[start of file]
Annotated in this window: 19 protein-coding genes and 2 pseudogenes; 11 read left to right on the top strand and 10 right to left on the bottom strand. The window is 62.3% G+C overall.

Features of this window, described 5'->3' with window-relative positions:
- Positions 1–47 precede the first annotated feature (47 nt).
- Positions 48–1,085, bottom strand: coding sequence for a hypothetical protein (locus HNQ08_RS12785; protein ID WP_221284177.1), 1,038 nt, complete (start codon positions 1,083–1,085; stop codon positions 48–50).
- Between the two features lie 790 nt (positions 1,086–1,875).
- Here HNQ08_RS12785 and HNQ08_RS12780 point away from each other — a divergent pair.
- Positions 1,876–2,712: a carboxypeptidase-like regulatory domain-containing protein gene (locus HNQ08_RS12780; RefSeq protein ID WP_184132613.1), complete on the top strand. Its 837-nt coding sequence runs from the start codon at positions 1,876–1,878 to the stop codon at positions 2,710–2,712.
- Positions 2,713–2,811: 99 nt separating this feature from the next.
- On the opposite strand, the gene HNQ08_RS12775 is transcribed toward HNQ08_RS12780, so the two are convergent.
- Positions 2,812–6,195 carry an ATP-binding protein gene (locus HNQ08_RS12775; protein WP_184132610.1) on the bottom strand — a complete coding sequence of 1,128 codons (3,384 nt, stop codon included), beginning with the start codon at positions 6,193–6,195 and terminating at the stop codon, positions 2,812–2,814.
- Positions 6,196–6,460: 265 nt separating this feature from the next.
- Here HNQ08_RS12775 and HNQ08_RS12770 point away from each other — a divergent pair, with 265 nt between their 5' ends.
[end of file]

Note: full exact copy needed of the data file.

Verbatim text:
Annotated in this window: 19 protein-coding genes and 2 pseudogenes; 11 read left to right on the top strand and 10 right to left on the bottom strand. The window is 62.3% G+C overall.

Features of this window, described 5'->3' with window-relative positions:
- Positions 1–47 precede the first annotated feature (47 nt).
- Positions 48–1,085, bottom strand: coding sequence for a hypothetical protein (locus HNQ08_RS12785; protein ID WP_221284177.1), 1,038 nt, complete (start codon positions 1,083–1,085; stop codon positions 48–50).
- Between the two features lie 790 nt (positions 1,086–1,875).
- Here HNQ08_RS12785 and HNQ08_RS12780 point away from each other — a divergent pair.
- Positions 1,876–2,712: a carboxypeptidase-like regulatory domain-containing protein gene (locus HNQ08_RS12780; RefSeq protein ID WP_184132613.1), complete on the top strand. Its 837-nt coding sequence runs from the start codon at positions 1,876–1,878 to the stop codon at positions 2,710–2,712.
- Positions 2,713–2,811: 99 nt separating this feature from the next.
- On the opposite strand, the gene HNQ08_RS12775 is transcribed toward HNQ08_RS12780, so the two are convergent.
- Positions 2,812–6,195 carry an ATP-binding protein gene (locus HNQ08_RS12775; protein WP_184132610.1) on the bottom strand — a complete coding sequence of 1,128 codons (3,384 nt, stop codon included), beginning with the start codon at positions 6,193–6,195 and terminating at the stop codon, positions 2,812–2,814.
- Positions 6,196–6,460: 265 nt separating this feature from the next.
- Here HNQ08_RS12775 and HNQ08_RS12770 point away from each other — a divergent pair, with 265 nt between their 5' ends.